A new hope for women who survive violence in Congo
My name is Viviane Maroy Bora, I am a psychosocial counsellor for the IRC in the Democratic Republic of Congo and I work with women and girls who have experienced violence, helping them on the road to recovery.
You may have read about the Democratic Republic of Congo in the news. My country has beautiful things and difficult things, joy and pain, life and war. There has been war for 20 years now, and we, the women and girls of Congo, have born much of the violence that has occurred. But we are also the ones cultivating the land, the ones building our families and futures, and the ones striving to bring about lasting change.
I work with women and girls who have experienced violence in my community, to ensure that they come forward to get help – to talk about the terrible intimate violations they have experienced, and to receive the care, respect, and support that they deserve as they come to terms with what has happened to them. I am called a psychosocial counsellor, and I provide counselling and help to these women and girls in need. I also train and mentor women in communities to be able to provide this same kind of care to their mothers, sisters, daughters, and friends.
For years, day in and day out, I worked side by side with these women, giving them emotional support, although some continued to struggle. We realised that these women needed something more than our standard services alone to help them on the road to recovery. To meet these critical needs, we decided to pilot a new type of therapy to complement ongoing care, one that could work in the DRC, a country where political instability and limited economic resources pose great challenges.
When we tested out this new therapy I was amazed by the results. We were able to train women with very basic education levels on how to be counsellors and provide this new therapy called CPT, or Cognitive Processing Therapy. The women and girls who received the CPT therapy had severe trauma symptoms, so bad that they couldn’t even function or take care of themselves on a day to day basis but after receiving the therapy they showed major improvements.
In the words of a survivor of rape whom the IRC was able to support, “I no longer feel ashamed, I feel at ease. Before, I felt ashamed when I passed by others. I felt that they were judging me because of this act of rape that I suffered. But today I can walk around without shame and without fear of being judged.”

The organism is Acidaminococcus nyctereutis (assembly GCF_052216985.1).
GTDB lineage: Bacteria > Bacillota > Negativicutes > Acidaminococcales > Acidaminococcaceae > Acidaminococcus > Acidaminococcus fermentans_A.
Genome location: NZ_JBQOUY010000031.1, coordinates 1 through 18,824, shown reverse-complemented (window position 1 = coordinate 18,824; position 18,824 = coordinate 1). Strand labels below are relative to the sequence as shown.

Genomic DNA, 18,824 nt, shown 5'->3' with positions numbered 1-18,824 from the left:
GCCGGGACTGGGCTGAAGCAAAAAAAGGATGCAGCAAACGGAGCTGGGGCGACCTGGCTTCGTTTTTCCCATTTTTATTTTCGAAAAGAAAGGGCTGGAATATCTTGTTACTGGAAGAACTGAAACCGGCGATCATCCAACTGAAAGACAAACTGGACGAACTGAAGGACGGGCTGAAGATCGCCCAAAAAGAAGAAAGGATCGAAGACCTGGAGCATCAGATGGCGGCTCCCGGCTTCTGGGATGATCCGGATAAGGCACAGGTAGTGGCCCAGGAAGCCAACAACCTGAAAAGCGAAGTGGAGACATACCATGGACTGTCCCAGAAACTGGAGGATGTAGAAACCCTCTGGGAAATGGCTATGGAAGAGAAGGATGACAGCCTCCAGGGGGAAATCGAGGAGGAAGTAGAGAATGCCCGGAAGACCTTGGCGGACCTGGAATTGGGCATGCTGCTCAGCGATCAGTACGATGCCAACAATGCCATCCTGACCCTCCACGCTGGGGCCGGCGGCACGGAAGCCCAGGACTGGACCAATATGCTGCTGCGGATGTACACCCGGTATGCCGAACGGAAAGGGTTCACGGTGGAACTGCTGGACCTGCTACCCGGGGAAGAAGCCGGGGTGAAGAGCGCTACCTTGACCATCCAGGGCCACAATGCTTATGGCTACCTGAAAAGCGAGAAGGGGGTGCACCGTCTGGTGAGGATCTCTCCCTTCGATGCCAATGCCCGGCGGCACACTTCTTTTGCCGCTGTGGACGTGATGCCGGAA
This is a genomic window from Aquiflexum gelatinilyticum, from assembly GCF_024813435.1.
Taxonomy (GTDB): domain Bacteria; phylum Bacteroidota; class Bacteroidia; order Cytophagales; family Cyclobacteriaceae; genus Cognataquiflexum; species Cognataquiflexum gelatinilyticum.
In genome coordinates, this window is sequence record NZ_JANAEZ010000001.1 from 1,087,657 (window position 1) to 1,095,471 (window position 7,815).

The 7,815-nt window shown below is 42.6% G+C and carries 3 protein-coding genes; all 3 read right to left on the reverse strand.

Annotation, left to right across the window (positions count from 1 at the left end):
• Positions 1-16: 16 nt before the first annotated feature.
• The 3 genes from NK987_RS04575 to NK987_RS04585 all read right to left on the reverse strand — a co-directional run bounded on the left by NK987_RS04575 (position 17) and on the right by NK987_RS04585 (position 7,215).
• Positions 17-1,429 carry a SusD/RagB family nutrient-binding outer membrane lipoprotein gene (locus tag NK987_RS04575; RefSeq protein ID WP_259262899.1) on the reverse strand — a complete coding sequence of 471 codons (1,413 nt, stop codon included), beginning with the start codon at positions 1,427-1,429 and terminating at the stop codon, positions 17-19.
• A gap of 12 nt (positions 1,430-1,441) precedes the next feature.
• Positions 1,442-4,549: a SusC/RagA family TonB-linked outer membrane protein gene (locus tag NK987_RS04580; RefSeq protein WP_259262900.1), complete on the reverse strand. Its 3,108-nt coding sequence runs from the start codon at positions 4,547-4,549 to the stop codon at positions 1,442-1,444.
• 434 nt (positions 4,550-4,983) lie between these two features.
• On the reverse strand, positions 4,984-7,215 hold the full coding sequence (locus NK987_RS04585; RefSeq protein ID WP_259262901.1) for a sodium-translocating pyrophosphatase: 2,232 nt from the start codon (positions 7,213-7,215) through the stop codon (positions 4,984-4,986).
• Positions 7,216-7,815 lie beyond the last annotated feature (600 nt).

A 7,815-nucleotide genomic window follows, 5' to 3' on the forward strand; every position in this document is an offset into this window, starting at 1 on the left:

As a counsellor, and as a woman, the ability to help women who showed serious signs of trauma left me feeling truly empowered. I found I was able to support them to better organise their thoughts, and through this I also learned to organise my own thoughts and became more able to cope with everything I have been hearing and experiencing over the years. Women who survive violence are often wracked with guilt, and suffer the blame of entire communities and societies. I learned how to better engage these women in discussions about guilt and its resulting emotions, and about how to overcome these feelings. I witnessed women rediscovering their confidence, challenging the silence that often surrounds violence, and recovering the ability to go on with their daily lives, sometimes after months if not more without being able to do so. I saw young women and girls have the self-confidence to return to school. Today, I feel more confident that I can help all survivors; I can provide emotional support to all, and for those who need more specialised support, I now have something concrete I can offer them so that they are empowered to regain control of their lives and to heal and recover for a brighter future.
* The photos that accompany this blog show women whom the IRC has supported through its women's protection and empowerment programmes. Photos taken by Daniela Greco and Sinziana Demian/The IRC